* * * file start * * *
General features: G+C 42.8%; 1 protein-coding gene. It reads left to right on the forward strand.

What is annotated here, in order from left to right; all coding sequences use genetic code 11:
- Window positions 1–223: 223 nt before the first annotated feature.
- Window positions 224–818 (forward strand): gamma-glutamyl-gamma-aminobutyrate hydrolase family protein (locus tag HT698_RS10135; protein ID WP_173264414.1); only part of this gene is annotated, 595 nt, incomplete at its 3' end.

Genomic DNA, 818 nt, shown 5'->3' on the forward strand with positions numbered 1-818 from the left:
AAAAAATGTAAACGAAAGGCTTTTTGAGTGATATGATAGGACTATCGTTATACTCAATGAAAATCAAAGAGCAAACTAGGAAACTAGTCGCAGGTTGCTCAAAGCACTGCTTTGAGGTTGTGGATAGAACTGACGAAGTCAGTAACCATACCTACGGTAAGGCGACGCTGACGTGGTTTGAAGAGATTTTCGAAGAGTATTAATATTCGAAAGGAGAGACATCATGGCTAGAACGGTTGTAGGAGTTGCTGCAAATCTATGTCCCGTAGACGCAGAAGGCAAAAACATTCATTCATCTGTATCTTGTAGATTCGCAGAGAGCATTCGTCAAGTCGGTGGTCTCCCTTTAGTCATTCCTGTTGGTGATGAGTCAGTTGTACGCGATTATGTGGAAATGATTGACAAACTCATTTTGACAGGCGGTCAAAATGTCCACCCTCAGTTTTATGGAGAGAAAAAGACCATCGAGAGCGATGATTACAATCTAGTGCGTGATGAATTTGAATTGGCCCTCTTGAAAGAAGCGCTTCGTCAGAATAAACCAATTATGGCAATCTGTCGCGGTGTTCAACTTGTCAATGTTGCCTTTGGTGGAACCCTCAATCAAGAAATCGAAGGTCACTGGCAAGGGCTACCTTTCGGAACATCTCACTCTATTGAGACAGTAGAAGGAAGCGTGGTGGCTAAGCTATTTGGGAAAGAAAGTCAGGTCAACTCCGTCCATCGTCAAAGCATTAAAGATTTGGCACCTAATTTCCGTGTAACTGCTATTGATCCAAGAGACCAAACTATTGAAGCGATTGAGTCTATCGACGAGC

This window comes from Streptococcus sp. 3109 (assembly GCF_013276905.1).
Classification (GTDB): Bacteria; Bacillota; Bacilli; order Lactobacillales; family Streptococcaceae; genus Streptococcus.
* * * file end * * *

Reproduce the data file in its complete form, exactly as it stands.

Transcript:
General features: G+C 42.8%; 1 protein-coding gene. It reads left to right on the forward strand.

What is annotated here, in order from left to right; all coding sequences use genetic code 11:
- Window positions 1–223: 223 nt before the first annotated feature.
- Window positions 224–818 (forward strand): gamma-glutamyl-gamma-aminobutyrate hydrolase family protein (locus tag HT698_RS10135; protein ID WP_173264414.1); only part of this gene is annotated, 595 nt, incomplete at its 3' end.

Genomic DNA, 818 nt, shown 5'->3' on the forward strand with positions numbered 1-818 from the left:
AAAAAATGTAAACGAAAGGCTTTTTGAGTGATATGATAGGACTATCGTTATACTCAATGAAAATCAAAGAGCAAACTAGGAAACTAGTCGCAGGTTGCTCAAAGCACTGCTTTGAGGTTGTGGATAGAACTGACGAAGTCAGTAACCATACCTACGGTAAGGCGACGCTGACGTGGTTTGAAGAGATTTTCGAAGAGTATTAATATTCGAAAGGAGAGACATCATGGCTAGAACGGTTGTAGGAGTTGCTGCAAATCTATGTCCCGTAGACGCAGAAGGCAAAAACATTCATTCATCTGTATCTTGTAGATTCGCAGAGAGCATTCGTCAAGTCGGTGGTCTCCCTTTAGTCATTCCTGTTGGTGATGAGTCAGTTGTACGCGATTATGTGGAAATGATTGACAAACTCATTTTGACAGGCGGTCAAAATGTCCACCCTCAGTTTTATGGAGAGAAAAAGACCATCGAGAGCGATGATTACAATCTAGTGCGTGATGAATTTGAATTGGCCCTCTTGAAAGAAGCGCTTCGTCAGAATAAACCAATTATGGCAATCTGTCGCGGTGTTCAACTTGTCAATGTTGCCTTTGGTGGAACCCTCAATCAAGAAATCGAAGGTCACTGGCAAGGGCTACCTTTCGGAACATCTCACTCTATTGAGACAGTAGAAGGAAGCGTGGTGGCTAAGCTATTTGGGAAAGAAAGTCAGGTCAACTCCGTCCATCGTCAAAGCATTAAAGATTTGGCACCTAATTTCCGTGTAACTGCTATTGATCCAAGAGACCAAACTATTGAAGCGATTGAGTCTATCGACGAGC

This window comes from Streptococcus sp. 3109 (assembly GCF_013276905.1).
Classification (GTDB): Bacteria; Bacillota; Bacilli; order Lactobacillales; family Streptococcaceae; genus Streptococcus.